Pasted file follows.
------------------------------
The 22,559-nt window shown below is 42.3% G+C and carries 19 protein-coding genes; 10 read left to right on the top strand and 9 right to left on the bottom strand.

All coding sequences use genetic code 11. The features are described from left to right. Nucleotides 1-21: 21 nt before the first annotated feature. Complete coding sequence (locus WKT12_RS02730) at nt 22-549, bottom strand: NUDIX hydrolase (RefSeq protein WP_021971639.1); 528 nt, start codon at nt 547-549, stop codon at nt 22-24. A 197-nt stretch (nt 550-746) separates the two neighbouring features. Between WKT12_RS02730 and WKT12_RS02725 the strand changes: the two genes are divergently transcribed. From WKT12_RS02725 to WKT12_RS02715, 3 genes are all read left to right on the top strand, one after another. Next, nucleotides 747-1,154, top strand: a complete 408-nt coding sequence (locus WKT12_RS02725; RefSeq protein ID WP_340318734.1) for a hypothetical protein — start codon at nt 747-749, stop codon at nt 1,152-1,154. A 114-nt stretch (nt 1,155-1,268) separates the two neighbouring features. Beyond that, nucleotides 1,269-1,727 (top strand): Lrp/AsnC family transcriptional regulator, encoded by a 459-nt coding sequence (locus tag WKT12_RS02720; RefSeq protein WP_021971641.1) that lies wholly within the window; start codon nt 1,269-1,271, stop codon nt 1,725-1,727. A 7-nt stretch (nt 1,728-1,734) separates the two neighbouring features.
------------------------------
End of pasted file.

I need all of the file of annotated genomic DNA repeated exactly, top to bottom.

The 22,559-nt window shown below is 42.3% G+C and carries 19 protein-coding genes; 10 read left to right on the top strand and 9 right to left on the bottom strand.

All coding sequences use genetic code 11. The features are described from left to right. Nucleotides 1-21: 21 nt before the first annotated feature. Complete coding sequence (locus WKT12_RS02730) at nt 22-549, bottom strand: NUDIX hydrolase (RefSeq protein WP_021971639.1); 528 nt, start codon at nt 547-549, stop codon at nt 22-24. A 197-nt stretch (nt 550-746) separates the two neighbouring features. Between WKT12_RS02730 and WKT12_RS02725 the strand changes: the two genes are divergently transcribed. From WKT12_RS02725 to WKT12_RS02715, 3 genes are all read left to right on the top strand, one after another. Next, nucleotides 747-1,154, top strand: a complete 408-nt coding sequence (locus WKT12_RS02725; RefSeq protein ID WP_340318734.1) for a hypothetical protein — start codon at nt 747-749, stop codon at nt 1,152-1,154. A 114-nt stretch (nt 1,155-1,268) separates the two neighbouring features. Beyond that, nucleotides 1,269-1,727 (top strand): Lrp/AsnC family transcriptional regulator, encoded by a 459-nt coding sequence (locus tag WKT12_RS02720; RefSeq protein WP_021971641.1) that lies wholly within the window; start codon nt 1,269-1,271, stop codon nt 1,725-1,727. A 7-nt stretch (nt 1,728-1,734) separates the two neighbouring features.